Ferrari's new Formula 1 car was fired up for the first time on Tuesday, with the team well aware that the success of its revamped power unit may well define its championship ambitions. For however much Maranello's 2016 machine makes gains on the aerodynamics front, the modern turbo V6 era has shown that without a good engine there is little hope of taking the challenge to the dominant Mercedes team.
By: Franco Nugnes, Direttore Responsabile
Ferrari's new Formula 1 car was fired up for the first time on Tuesday, with the team well aware that the success of its revamped power unit may well define its championship ambitions.
For however much Maranello's 2016 machine makes gains on the aerodynamics front, the modern turbo V6 era has shown that without a good engine there is little hope of taking the challenge to the dominant Mercedes team.
The whispers coming out of Ferrari are that the team has not held back in pushing the boundaries with its engine development over the winter – and could be set to unleash a radical change of its power unit in a bid to jump past the 900bhp performance that Mercedes has.
Earlier this week, Ferrari's former sporting director Massimo Rivola told an audience at the ACI CSAI in Taormina that there was some confidence about what had been done on the engine front.
"The plans for the new season have been born in a healthy way, and everyone expects a great championship for Ferrari," he said.
"On the power unit front, I think the technicians have done an excellent job to chase Mercedes, while on the chassis front I hope we have overcome the lack of competitiveness in the past."
On the chassis front, Ferrari's new car (codenamed the 667) is expected to feature a short nose - somewhere between what Mercedes and Toro Rosso did in 2015 - with a push-rod front suspension, lower sidepods and narrower coke-bottle shaping and gearbox.
Changes to the combustion characteristics of the engine have already been reported – but it has now emerged that Ferrari is set for a major repackaging of components to boost both power unit performance and help aerodynamic efficiency.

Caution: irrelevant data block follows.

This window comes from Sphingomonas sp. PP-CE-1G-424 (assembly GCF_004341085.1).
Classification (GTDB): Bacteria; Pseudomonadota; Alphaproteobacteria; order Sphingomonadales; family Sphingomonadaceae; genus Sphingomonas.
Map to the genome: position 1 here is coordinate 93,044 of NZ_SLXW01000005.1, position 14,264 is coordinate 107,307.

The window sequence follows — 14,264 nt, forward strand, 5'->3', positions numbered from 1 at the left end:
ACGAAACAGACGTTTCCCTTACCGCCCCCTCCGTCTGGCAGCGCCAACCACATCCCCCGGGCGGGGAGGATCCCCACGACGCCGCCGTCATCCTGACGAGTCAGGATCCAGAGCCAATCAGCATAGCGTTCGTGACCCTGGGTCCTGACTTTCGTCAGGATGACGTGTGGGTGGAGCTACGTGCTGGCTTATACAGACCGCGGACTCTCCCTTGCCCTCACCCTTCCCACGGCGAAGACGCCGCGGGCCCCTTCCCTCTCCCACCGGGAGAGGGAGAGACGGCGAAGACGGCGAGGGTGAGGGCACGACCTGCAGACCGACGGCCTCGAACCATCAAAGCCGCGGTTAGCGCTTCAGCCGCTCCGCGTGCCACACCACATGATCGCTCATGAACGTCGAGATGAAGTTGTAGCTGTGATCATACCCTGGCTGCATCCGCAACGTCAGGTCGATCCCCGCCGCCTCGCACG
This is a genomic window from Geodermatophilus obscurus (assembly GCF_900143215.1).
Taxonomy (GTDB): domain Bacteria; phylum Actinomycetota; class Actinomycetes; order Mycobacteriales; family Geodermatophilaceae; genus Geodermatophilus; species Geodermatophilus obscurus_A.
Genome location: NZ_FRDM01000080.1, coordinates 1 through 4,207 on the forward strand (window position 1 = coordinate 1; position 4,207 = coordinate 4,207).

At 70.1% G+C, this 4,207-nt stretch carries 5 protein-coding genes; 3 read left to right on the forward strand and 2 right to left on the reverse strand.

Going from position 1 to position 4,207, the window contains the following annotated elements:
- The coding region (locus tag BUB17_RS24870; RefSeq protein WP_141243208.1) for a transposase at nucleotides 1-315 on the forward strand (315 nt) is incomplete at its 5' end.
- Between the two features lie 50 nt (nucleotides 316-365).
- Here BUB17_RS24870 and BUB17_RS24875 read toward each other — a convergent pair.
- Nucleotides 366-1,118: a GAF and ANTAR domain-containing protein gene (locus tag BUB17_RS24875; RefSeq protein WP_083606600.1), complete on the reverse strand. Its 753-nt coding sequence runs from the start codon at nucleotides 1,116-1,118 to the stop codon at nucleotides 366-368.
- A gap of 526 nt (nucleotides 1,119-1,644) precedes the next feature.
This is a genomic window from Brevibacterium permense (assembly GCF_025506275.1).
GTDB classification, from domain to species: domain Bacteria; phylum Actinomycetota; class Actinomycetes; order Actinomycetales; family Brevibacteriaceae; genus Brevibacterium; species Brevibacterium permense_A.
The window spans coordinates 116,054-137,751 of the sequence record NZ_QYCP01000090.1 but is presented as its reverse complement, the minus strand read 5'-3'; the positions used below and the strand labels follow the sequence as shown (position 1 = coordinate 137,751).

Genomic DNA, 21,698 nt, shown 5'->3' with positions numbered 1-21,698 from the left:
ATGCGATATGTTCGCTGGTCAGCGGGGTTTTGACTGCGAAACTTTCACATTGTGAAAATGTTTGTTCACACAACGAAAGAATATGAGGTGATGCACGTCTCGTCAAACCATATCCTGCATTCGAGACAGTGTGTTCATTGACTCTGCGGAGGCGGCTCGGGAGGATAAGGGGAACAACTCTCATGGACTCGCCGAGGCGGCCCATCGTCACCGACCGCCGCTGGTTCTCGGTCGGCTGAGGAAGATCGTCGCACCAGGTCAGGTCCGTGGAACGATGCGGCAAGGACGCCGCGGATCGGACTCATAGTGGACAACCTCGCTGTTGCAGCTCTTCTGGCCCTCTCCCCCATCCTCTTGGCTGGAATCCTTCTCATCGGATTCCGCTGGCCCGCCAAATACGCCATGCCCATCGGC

As Giorgio Piola's exclusive illustration of what Ferrari may have changed shows, Ferrari could be set for a pretty big revolution in terms of what it will be bringing to the track in 2016, even if it will try to keep what it has actually done top secret.
1. The large intercooler that was on the SF15-T was placed inside the cylinder bank of the V6 turbo. For 2016, this has been enlarged for performance reasons – because Ferrari needs more fresh air feeding the engine to maximise its extra power.
To ensure no compromise, the intercooler has been split in to two parts. The larger part will be placed inside the chassis on top of the fuel tank, while the second one will be placed in the left sidepod.
2. The MGU-H is the only component that is likely to remain in the same position in this year's car as it was in the 2015 challenger.
3. The MGU-K, which was effectively used as a spacer for the gearbox in 2015, will be moved to the left bank of the V6 – in a position that other manufacturers have also used previously.
4. The oil bank reservoir has also been re-designed. For the 667, it will be lower and slightly wider: which will help with the car's centre of gravity.
5. The 2016 Ferrari engine will feature variable inlet trumpets, which Ferrari could not use last year as the presence of the intercooler inside the V-bank prevented it.
The addition of the trumpets (which Mercedes used in 2015) will be a boost in allowing the better quality of combustion through better tuning of the air/fuel mixture in the combustion chamber.
6. The clutch that was in the 059/4 engine has been shifted to inside the gearbox housing – with a coupling shaft connected to the crankshaft.